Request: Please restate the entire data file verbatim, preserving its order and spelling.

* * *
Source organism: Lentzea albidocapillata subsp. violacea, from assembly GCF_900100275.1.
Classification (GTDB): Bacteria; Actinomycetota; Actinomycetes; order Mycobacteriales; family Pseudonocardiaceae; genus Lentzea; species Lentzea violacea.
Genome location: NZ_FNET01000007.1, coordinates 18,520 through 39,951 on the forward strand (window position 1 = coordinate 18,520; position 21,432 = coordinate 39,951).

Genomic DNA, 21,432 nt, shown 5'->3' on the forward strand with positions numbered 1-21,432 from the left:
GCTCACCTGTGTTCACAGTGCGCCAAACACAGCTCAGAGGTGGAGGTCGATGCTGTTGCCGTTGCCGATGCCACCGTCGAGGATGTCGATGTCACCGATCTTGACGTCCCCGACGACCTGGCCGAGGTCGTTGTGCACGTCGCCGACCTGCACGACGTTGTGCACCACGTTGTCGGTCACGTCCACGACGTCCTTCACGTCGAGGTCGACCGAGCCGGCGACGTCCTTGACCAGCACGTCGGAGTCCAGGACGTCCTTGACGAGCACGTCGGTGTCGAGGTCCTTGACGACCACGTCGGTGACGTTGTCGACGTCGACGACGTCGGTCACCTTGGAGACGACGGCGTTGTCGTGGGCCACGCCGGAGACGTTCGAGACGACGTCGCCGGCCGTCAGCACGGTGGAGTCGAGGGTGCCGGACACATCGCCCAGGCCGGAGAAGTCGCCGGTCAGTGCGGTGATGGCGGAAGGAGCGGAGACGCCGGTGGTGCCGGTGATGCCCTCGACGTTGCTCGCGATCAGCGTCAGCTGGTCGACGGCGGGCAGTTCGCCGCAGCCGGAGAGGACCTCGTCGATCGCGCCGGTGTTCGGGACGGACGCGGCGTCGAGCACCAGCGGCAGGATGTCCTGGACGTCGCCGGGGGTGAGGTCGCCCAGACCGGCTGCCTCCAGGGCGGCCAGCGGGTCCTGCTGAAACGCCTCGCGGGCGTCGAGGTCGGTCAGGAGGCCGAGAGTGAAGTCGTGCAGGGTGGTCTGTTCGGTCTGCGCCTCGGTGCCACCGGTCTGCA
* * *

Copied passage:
Source organism: Lentzea albidocapillata subsp. violacea, from assembly GCF_900100275.1.
Classification (GTDB): Bacteria; Actinomycetota; Actinomycetes; order Mycobacteriales; family Pseudonocardiaceae; genus Lentzea; species Lentzea violacea.
Genome location: NZ_FNET01000007.1, coordinates 18,520 through 39,951 on the forward strand (window position 1 = coordinate 18,520; position 21,432 = coordinate 39,951).

Genomic DNA, 21,432 nt, shown 5'->3' on the forward strand with positions numbered 1-21,432 from the left:
GCTCACCTGTGTTCACAGTGCGCCAAACACAGCTCAGAGGTGGAGGTCGATGCTGTTGCCGTTGCCGATGCCACCGTCGAGGATGTCGATGTCACCGATCTTGACGTCCCCGACGACCTGGCCGAGGTCGTTGTGCACGTCGCCGACCTGCACGACGTTGTGCACCACGTTGTCGGTCACGTCCACGACGTCCTTCACGTCGAGGTCGACCGAGCCGGCGACGTCCTTGACCAGCACGTCGGAGTCCAGGACGTCCTTGACGAGCACGTCGGTGTCGAGGTCCTTGACGACCACGTCGGTGACGTTGTCGACGTCGACGACGTCGGTCACCTTGGAGACGACGGCGTTGTCGTGGGCCACGCCGGAGACGTTCGAGACGACGTCGCCGGCCGTCAGCACGGTGGAGTCGAGGGTGCCGGACACATCGCCCAGGCCGGAGAAGTCGCCGGTCAGTGCGGTGATGGCGGAAGGAGCGGAGACGCCGGTGGTGCCGGTGATGCCCTCGACGTTGCTCGCGATCAGCGTCAGCTGGTCGACGGCGGGCAGTTCGCCGCAGCCGGAGAGGACCTCGTCGATCGCGCCGGTGTTCGGGACGGACGCGGCGTCGAGCACCAGCGGCAGGATGTCCTGGACGTCGCCGGGGGTGAGGTCGCCCAGACCGGCTGCCTCCAGGGCGGCCAGCGGGTCCTGCTGAAACGCCTCGCGGGCGTCGAGGTCGGTCAGGAGGCCGAGAGTGAAGTCGTGCAGGGTGGTCTGTTCGGTCTGCGCCTCGGTGCCACCGGTCTGCA